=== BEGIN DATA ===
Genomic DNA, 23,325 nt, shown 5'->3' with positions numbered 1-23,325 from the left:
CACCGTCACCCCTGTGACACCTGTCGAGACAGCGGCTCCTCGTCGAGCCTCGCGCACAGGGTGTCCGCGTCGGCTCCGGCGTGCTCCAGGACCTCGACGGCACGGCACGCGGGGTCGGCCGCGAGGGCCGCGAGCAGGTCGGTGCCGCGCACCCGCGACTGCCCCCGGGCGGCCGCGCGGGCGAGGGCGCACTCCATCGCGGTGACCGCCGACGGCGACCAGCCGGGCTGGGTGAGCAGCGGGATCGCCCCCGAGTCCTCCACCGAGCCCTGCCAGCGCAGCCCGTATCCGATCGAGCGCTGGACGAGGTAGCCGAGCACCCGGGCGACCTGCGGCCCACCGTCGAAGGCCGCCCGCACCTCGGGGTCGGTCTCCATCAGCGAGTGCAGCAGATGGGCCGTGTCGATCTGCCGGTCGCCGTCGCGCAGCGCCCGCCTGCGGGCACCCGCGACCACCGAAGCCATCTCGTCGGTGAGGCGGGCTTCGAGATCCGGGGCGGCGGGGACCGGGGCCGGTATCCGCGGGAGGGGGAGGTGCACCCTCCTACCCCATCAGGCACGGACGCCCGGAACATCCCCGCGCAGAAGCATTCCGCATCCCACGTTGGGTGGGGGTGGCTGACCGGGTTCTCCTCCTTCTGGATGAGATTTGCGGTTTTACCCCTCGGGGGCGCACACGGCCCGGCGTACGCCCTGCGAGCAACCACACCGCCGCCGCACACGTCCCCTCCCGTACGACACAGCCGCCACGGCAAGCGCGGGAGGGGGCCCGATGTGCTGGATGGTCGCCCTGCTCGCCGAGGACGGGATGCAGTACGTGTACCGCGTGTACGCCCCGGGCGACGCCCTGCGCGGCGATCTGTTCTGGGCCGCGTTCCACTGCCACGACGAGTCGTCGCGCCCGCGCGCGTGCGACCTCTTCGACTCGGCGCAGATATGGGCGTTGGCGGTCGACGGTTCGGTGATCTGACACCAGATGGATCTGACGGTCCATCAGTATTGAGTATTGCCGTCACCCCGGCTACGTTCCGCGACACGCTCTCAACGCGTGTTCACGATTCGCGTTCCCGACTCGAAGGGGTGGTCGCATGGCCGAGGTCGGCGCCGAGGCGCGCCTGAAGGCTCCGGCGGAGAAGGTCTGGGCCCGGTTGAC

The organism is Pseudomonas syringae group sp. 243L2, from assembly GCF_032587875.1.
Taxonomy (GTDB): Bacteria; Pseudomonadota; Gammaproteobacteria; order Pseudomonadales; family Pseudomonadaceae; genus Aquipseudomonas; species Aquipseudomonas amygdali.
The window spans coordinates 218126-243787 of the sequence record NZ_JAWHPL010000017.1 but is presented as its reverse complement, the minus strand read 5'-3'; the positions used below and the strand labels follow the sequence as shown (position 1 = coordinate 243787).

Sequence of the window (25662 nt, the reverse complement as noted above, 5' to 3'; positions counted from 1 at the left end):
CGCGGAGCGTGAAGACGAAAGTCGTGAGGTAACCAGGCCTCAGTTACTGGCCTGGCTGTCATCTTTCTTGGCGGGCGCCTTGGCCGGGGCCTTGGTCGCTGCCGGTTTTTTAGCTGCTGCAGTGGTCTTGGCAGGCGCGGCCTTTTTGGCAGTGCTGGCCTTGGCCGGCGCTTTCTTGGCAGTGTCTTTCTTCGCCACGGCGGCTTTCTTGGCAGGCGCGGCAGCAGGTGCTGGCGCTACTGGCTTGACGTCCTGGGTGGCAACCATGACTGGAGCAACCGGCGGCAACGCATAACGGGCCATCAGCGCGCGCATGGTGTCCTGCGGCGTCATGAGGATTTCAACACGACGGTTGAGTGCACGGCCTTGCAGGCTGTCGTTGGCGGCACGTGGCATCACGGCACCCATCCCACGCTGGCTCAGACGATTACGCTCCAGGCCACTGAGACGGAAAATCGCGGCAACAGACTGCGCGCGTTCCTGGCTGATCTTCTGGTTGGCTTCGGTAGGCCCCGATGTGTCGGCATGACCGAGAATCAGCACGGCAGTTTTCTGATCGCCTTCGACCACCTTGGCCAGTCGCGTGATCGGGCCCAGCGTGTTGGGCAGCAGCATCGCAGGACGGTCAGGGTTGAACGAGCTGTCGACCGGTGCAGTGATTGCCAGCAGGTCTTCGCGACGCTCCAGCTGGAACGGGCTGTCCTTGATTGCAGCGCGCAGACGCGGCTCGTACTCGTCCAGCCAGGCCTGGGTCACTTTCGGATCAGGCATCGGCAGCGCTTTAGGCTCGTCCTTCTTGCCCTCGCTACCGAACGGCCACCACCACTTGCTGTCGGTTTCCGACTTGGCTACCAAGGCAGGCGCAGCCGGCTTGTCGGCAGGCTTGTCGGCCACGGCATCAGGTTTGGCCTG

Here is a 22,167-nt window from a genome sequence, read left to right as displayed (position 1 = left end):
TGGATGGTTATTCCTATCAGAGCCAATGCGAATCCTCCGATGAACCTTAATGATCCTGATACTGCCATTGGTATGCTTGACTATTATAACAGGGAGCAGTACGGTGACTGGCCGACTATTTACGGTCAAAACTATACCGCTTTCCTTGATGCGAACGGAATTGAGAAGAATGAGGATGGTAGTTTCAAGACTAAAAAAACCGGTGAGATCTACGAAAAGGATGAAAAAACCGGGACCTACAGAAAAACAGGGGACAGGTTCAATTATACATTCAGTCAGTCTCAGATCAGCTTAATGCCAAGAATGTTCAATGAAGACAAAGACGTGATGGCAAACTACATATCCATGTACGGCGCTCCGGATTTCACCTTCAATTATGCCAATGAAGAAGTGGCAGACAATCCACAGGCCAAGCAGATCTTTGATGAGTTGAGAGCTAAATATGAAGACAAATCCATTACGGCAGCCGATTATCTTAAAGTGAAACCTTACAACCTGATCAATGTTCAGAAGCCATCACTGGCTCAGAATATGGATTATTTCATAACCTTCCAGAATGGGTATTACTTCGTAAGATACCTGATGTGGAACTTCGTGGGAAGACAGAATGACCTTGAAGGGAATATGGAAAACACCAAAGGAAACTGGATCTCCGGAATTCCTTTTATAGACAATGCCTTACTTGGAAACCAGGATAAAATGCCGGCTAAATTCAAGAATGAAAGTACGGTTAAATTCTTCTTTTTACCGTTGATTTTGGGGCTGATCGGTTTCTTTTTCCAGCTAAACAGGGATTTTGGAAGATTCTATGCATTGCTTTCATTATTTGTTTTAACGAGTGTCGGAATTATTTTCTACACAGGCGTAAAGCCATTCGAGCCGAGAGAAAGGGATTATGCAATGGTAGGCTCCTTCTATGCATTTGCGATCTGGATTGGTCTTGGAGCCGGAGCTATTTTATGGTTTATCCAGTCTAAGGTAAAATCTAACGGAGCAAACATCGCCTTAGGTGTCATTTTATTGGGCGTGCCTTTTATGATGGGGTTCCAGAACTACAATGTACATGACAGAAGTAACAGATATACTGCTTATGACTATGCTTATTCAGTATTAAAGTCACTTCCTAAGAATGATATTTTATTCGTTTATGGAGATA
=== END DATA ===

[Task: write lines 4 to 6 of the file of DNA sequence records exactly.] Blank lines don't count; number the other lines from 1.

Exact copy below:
Taxonomy (GTDB): Bacteria; Pseudomonadota; Gammaproteobacteria; order Pseudomonadales; family Pseudomonadaceae; genus Aquipseudomonas; species Aquipseudomonas amygdali.
The window spans coordinates 218126-243787 of the sequence record NZ_JAWHPL010000017.1 but is presented as its reverse complement, the minus strand read 5'-3'; the positions used below and the strand labels follow the sequence as shown (position 1 = coordinate 243787).

Sequence of the window (25662 nt, the reverse complement as noted above, 5' to 3'; positions counted from 1 at the left end):